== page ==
message 9: by James, Group Founder (last edited May 11, 2017 11:43PM) (new) - rated it 5 stars

James Morcan | 10067 comments Excerpt continued from above book:

On the Home Front If all this gold was going somewhere, we have to ask: Was some of it going into Harken Energy, where George W. Bush was deeply involved? Certainly, Alan Quasha had a relationship with his father that somewhat paralleled that of W. and Poppy’s. Having remained in the Philippines after the war, William Quasha eventually attained the rarefied status as the only American licensed to practice law there. He also picked up some intriguing clients, including the CIA-tied Nugan Hand Bank.44 Quasha and some American expat friends living in Manila also established a trail of disbursements outside the Philippines in the carefree manner of people who seemed to be spending someone else’s money. The peculiar approach that this group brought to investing was described, almost in passing, in a Portland Oregonian profile of a local developer who received funding from them. In 1972, according to the article, Homer Williams was fretting about his lack of funding for a desirable real estate purchase when out of the blue he received a call from halfway across the world. Soon, Bill Quasha himself was flying in, making an offer for the property on the back of an envelope. A few weeks later, as the option was about to expire, Quasha’s lawyer called Williams and flatly reported: “We just had $600,000 wired into your trust account.”45 After three years of facing various legal hurdles relating to the property, Quasha dispatched his partner Lou Sheff to Portland. What struck Williams— and apparently the Oregonian reporter—was the man’s slightly indelicate approach, perhaps the result of a few too many years living under Marcos. “Homer,” Sheff asked, “who do we have to pay off?” “Lou, this is Portland,” Williams replied. “You don’t pay anyone off. It’s not the way it works here.” Two years later, Sheff passed through Portland again. He had a different question. “Homer,” he asked. “Who do we kill?”46 This is not, one hopes, normal investment behavior. Quasha senior himself was a far smoother operative. He was well-off and well connected with capital sources. In the final days of the Marcos reign, after nearly all the expatriates had abandoned him, Quasha continued to stick by his man, leading the American Chamber of Commerce to condemn his “partisan approach.” He also may have been a Marcos money man, just as Phil Kendrick had heard. Philippine investigators seeking to track the billions Marcos had embezzled from the Philippine treasury or obtained as bribes found that most of the money had been moved overseas through intermediaries. In 1986, the New York Times reported that Marcos-connected transactions involving tens of millions of dollars went through U.S. institutions such as the Rockefellers’ Chase Manhattan Bank.47 During a federal racketeering trial against Imelda Marcos in New York in 1990, the New York Times reported that Imelda’s lawyer Gerald Spence said, “President Bush had urged Mr. Marcos to invest in United States real estate.”48 During the years William Quasha was living in Manila and conducting his law practice, his son Alan attended Harvard Law School and Harvard Business School—even studying in years that overlapped W.’s time there. Then Alan Quasha set up a law practice specializing in the alchemy of corporate restructuring. News reports have characterized his approach to acquiring companies on the cheap as bottom-feeding,49 and noted that the provenance of the funding was not always clear. Additionally, at the time of the Harken purchase, Poppy Bush, a former CIA director, was vice president, with the portfolio for managing covert operations—an empire that was undergirded by laundered intelligence funds. When Alan Quasha took control of Harken in 1983, he was essentially an unknown and a small-timer. Several years later, he appeared to be on top of the world. Did gold and/or Marcos’s billions have anything to do with this? What about Harvard’s role? It is possibly a coincidence that Robert G. Stone of the Harvard Corporation also served on the board of the Gold Fund of the investment giant Scudder Investments. The Gold Fund was established in 1988, shortly after Stone brought Harvard’s money into Harken. Four years later, Harken chairman Alan Quasha joined the board of American Express’s AXP Precious Metals Fund.50 By 1994, the once little-known New York lawyer had advanced so far up the ladder that he became a governor of the American Stock Exchange. And in May 2002, he joined the board of American Express Funds, the mutual fund arm of Amex. And fittingly, Quasha joined the board of Harvard University’s foreign affairs center.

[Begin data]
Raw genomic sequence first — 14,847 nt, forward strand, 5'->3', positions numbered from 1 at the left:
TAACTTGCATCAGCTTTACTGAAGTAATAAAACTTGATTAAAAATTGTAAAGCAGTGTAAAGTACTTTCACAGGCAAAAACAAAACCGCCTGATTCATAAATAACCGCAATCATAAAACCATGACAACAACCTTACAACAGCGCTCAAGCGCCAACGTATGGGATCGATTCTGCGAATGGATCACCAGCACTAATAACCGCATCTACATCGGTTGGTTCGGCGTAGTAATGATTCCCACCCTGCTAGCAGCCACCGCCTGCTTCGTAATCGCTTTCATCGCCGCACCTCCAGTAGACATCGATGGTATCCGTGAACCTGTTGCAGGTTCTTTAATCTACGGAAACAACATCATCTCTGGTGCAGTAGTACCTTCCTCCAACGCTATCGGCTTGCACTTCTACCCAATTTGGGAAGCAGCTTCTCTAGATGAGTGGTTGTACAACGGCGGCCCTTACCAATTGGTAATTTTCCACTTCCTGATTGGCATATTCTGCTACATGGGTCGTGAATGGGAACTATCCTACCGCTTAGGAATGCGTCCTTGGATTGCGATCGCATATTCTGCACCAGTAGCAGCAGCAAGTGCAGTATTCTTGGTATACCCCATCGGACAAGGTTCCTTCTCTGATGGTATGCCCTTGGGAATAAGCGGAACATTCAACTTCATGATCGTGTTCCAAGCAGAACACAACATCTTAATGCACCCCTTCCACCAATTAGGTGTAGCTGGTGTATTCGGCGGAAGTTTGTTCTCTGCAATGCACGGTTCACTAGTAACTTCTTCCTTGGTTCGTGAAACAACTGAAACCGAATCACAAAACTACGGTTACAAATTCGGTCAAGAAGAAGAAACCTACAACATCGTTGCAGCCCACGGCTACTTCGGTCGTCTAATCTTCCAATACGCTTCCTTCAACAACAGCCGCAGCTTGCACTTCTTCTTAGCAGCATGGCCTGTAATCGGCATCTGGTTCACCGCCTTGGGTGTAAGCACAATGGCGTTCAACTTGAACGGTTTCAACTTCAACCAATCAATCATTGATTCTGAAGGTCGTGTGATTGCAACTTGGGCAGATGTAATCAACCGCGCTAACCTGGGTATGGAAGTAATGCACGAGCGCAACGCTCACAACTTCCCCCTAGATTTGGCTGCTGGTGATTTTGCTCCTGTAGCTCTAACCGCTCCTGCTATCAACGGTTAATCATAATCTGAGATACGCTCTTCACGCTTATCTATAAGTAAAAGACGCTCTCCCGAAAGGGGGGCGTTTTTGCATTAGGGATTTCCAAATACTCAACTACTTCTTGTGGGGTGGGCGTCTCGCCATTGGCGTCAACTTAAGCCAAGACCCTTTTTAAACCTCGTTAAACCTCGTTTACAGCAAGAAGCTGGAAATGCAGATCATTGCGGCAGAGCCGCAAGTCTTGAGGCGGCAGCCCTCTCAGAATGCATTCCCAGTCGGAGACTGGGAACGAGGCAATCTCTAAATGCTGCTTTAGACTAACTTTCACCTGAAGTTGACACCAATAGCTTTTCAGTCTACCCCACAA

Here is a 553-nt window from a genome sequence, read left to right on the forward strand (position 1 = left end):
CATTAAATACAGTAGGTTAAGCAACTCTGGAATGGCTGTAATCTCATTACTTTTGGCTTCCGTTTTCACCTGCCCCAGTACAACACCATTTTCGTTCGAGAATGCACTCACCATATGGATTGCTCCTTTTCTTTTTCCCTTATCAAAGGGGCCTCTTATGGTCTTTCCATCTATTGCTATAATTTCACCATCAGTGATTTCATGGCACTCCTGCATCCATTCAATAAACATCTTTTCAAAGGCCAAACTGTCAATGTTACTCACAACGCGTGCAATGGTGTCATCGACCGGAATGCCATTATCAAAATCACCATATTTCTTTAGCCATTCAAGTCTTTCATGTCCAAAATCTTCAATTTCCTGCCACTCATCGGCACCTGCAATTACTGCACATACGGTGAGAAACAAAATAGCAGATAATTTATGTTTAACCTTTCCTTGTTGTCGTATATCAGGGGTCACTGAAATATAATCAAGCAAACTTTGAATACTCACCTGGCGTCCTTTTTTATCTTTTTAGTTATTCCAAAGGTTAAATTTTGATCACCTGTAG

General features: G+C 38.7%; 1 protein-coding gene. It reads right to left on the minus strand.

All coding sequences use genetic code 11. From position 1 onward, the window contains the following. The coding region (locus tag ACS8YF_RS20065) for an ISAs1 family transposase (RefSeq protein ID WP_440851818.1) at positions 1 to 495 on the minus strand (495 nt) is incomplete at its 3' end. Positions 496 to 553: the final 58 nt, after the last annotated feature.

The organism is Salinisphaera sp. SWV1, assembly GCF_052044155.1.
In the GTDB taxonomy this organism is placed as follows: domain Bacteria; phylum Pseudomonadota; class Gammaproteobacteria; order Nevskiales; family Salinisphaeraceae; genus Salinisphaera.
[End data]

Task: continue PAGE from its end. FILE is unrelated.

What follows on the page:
message 11: by Lance, Group Founder (new) - rated it 5 stars

Lance Morcan | 2470 comments The Marcos Family’s Undocumented TRILLION$ (Riches in the Philippines) https://www.youtube.com/watch?v=U4Mhj...


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message 13: by James, Group Founder (last edited Jul 26, 2018 08:32AM) (new) - rated it 5 stars

James Morcan | 10067 comments EXPLOSIVE FIND Secret World War II treasure worth billions ‘found in Philippines cave’… but massive stash of gold bars and rubies has been booby-trapped with BOMBS https://www.thesun.co.uk/news/2550725...
The fabled Yamashita Treasure was reportedly stolen and dumped by Japanese soldiers towards the end of the brutal conflict

"In 1992, Marcos’ wife Imelda Macros admitted most of her husband’s wealth could be attributed to gold he found after WWII, with the Yamashita accounting for the bulk of it."